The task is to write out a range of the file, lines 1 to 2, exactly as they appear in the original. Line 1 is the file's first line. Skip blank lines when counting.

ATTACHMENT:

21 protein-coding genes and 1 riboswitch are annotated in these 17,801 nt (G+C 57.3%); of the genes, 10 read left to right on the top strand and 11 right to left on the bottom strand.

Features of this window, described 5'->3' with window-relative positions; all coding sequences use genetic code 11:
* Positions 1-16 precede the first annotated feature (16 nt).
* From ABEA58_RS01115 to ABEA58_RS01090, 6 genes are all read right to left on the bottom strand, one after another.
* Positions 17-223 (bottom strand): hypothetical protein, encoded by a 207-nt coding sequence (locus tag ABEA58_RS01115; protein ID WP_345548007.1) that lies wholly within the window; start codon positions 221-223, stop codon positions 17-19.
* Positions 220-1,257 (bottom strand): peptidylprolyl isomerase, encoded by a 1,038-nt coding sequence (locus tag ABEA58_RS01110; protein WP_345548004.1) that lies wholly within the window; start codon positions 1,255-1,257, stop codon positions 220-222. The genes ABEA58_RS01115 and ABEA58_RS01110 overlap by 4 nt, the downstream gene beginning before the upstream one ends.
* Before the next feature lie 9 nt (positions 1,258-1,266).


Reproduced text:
21 protein-coding genes and 1 riboswitch are annotated in these 17,801 nt (G+C 57.3%); of the genes, 10 read left to right on the top strand and 11 right to left on the bottom strand.

Features of this window, described 5'->3' with window-relative positions; all coding sequences use genetic code 11: